A campaign to help prevent vulnerable young people in particular from becoming radicalised and drawn into extremism has been launched by East Cambridgeshire District Council.
The 3R campaign stands for “Recognise, Report and Result” and gives partner agencies a simple message about how to support young people at risk of becoming involved in extremist activities.
Partner agencies include secondary schools, Scout and Guide groups, youth clubs, parish councils and other groups working with teenagers and young adults.
The focus is on preventing people from being radicalised before they become involved in any illegal acts. Whilst aimed at all age ranges, the campaign has a major focus on young people.
Neighbourhood Support Officer, Nick Ball, who helped launch the scheme, said: “The 3R campaign is not about catching terrorists, it is about identifying people who may be at risk of radicalisation, and supporting them to change direction in a way that will help them.
“The Council’s campaign will give secondary schools and other groups working with young people the tools to help them spot someone who may be heading into trouble.
“We owe our young people a duty of care to ensure they don’t throw away happy and fulfilling lives by becoming involved in criminal activities that can harm them and others.”
This campaign is in line with the Government’s Prevent strategy which aims to stop young people from joining extremist groups by confronting their opinions with alternative, moderate viewpoints. This work does not criminalise young people, but aims to support them.
Radicalisation happens when someone gets drawn into extremism. If someone decides that using fear, terror or violence is justified to achieve ideological, political or social change – this is violent extremism.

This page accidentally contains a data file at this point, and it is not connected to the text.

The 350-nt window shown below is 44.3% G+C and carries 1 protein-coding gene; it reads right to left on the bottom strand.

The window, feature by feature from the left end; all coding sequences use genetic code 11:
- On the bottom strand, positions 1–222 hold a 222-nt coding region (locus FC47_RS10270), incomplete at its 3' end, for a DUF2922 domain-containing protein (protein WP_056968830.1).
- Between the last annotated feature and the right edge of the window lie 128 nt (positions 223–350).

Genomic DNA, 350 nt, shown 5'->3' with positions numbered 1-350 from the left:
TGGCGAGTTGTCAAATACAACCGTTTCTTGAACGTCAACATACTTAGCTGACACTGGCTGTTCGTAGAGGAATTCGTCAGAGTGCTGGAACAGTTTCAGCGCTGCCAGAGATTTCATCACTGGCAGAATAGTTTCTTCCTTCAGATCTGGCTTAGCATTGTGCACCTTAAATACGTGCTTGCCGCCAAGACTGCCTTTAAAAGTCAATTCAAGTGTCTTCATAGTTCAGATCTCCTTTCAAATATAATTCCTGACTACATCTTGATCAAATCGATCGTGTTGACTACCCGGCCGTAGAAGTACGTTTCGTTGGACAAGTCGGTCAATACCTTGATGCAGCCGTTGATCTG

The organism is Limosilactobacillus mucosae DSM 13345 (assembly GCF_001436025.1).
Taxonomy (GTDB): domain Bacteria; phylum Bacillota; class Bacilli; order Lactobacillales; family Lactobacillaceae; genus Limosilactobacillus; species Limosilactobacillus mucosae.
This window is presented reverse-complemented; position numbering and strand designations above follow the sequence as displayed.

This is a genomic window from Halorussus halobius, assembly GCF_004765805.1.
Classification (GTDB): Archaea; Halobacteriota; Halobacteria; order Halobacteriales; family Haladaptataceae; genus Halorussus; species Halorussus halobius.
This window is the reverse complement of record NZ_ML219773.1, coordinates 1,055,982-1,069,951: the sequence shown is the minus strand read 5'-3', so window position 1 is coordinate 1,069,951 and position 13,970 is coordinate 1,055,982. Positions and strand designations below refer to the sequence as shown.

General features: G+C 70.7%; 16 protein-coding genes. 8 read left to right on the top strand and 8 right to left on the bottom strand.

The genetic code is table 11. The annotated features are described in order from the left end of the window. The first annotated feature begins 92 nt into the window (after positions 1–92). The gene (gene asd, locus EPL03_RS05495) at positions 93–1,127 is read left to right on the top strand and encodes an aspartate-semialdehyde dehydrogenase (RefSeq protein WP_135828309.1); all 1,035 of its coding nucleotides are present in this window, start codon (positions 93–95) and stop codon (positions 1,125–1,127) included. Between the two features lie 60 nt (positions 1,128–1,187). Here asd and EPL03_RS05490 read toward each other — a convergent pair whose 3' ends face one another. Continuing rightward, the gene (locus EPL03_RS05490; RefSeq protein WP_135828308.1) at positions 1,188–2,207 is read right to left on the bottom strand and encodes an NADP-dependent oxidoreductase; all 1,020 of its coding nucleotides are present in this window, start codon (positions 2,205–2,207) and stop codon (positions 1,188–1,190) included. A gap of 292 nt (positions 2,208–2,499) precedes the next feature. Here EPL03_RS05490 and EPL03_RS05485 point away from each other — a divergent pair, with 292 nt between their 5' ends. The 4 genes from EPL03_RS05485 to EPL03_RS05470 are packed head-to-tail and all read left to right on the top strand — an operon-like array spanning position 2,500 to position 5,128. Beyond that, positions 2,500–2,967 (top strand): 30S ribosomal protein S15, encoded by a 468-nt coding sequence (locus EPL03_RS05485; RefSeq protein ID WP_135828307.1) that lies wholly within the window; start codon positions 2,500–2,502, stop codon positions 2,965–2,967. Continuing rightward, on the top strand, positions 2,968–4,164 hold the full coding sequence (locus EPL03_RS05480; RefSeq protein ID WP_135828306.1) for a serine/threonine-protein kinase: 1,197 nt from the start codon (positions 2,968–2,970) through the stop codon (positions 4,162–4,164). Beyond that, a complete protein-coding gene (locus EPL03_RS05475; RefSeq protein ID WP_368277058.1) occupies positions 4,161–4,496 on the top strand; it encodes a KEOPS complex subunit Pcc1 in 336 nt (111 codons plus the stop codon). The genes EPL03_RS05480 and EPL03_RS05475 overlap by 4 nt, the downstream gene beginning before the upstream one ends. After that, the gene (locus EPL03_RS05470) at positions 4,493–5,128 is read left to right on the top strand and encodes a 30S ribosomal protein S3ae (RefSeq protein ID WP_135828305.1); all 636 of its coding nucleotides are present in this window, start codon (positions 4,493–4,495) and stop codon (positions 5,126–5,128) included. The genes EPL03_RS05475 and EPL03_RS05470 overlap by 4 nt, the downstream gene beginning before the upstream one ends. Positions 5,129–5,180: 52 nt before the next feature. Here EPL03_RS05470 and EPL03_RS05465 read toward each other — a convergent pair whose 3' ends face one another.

Jo Brooks, Director of Operations at ECDC, said: “This is not about singling out certain communities or one group, it is about tackling extremism in all its forms whether it is far right, Islamist, extremist animal rights or other groups who may pose a threat to public safety.
“Quite often it is a vulnerable or lonely teenager who gets hooked into this kind of behaviour online and that’s where community-based support can really make a difference before they get into something more serious.”
Young people who become radicalised do face serious risks to themselves as well as posing a threat to society. At least 70 British jihadis have been killed fighting for the Islamic State terror group. More than 200 have returned and many now face lengthy prison sentences for being involved in terrorist activities. Some have returned with lifechanging injuries.
Meanwhile in 2012 a right wing extremist was given a 21 year sentence for racially motivated mass murder. He is unlikely to ever be released and is expected to die in prison.
Cllr Lis Every, a member of the 3R campaign project board, said: “This campaign aims to provide resources for all those who work with young people and want to help prevent them from taking a wrong turn in their life. It has been created in consultation with Cambridgeshire Police and is supported by the Government. We are very pleased to be able to provide this information and training for our partners and the public.”
If anyone has concerns that they wish to share, they can call the Police on 101 (or 999 for an immediate risk). Alternatively you can contact the 3R team on RRR@eastcambs.gov.uk